So what poses the greatest threat to that supply of customers?


Companies are relentless trying to win customers at the expense of their competitors, each one looking for ways to have the most compelling offer every time a purchase is made.  So it is essential for each business to tenaciously steer toward that position, else it will be left behind by the other market players who will, sale by sale, inevitably erode away its customer base.

How then does a company protect its customers from the threat of competition? It does so by using a strategy for guiding its business—a real, honest-to-goodness strategy.

Strategy in General

To proceed further, we need a practical understanding of what a real strategy is. We’ll start with this excellent definition:

“A strategy is a way through a difficulty, an approach to overcoming
an obstacle, a response to a challenge.”

Rumelt, Richard. Good Strategy, Bad Strategy:
The Difference and why it Matters,

This definition brings attention to three facts about a real strategy:

  1. The terms ‘way’, ‘approach’ and ‘response’ imply that a strategy is made up of multiple elements, not just a single decision, activity or goal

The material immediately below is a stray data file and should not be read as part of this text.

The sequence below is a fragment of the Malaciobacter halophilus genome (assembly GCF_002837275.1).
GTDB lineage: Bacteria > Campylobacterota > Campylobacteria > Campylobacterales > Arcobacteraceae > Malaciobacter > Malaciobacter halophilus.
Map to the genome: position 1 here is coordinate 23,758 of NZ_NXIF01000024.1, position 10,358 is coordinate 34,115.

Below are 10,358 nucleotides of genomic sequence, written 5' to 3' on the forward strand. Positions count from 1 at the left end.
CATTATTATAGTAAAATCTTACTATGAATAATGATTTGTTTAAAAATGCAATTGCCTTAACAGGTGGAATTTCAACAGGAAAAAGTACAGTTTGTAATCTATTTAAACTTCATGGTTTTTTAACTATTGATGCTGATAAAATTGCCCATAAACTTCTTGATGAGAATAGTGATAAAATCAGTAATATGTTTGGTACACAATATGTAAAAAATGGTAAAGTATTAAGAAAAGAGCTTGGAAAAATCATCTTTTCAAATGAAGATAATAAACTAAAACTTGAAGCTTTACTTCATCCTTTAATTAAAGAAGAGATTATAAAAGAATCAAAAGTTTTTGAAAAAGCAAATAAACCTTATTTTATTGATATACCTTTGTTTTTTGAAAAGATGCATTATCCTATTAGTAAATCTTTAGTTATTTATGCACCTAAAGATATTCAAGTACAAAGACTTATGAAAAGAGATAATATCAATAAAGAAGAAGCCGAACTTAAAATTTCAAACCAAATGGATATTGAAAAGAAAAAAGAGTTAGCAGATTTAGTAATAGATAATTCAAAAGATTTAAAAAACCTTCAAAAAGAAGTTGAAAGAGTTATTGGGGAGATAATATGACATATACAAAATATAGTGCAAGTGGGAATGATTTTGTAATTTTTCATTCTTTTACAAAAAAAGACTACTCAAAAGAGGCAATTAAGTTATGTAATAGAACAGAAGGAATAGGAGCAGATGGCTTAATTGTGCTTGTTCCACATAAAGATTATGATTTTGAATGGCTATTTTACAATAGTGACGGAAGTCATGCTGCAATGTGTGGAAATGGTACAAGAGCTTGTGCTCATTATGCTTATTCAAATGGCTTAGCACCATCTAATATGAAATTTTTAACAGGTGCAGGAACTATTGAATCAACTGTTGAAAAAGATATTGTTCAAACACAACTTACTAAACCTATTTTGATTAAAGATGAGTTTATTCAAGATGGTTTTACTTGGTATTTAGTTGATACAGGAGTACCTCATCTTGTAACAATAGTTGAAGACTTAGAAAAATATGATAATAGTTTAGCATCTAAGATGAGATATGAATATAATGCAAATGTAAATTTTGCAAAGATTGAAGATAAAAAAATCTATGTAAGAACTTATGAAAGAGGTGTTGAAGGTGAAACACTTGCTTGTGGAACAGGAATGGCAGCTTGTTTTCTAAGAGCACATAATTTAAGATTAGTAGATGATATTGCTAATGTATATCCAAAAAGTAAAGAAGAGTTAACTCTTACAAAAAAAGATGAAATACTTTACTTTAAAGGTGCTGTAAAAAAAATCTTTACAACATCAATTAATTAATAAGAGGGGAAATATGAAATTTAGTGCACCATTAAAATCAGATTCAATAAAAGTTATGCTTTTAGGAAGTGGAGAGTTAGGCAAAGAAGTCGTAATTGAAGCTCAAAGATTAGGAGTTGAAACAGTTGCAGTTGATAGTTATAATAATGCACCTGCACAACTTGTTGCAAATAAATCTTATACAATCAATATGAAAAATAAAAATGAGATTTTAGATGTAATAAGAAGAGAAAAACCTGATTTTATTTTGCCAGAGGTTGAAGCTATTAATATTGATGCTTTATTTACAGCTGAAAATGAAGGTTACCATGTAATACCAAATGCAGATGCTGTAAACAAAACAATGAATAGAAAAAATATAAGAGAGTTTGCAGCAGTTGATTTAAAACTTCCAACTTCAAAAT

2. A strategy is not a plan; a plan contains details of activities, resources, timing, responsibilities, budgets, etc. that are to be used to achieve a set of goals or objectives; a strategy does not
  3. Before any strategy can be formulated, the obstacle or challenge to be overcome must be clearly defined

Strategy in Business

The concept of strategy entered the business world in the 1960’s as a means for understanding why and how some businesses become very successful,  while others fail to do so. Its subsequent development has allowed leaders in the field to effectively address this question by identifying which elements of a company’s makeup (its structure, operations, offerings, policies, activities, systems, etc.) are the ones which, as a group, enable it to most frequently ‘win’ against its competitors.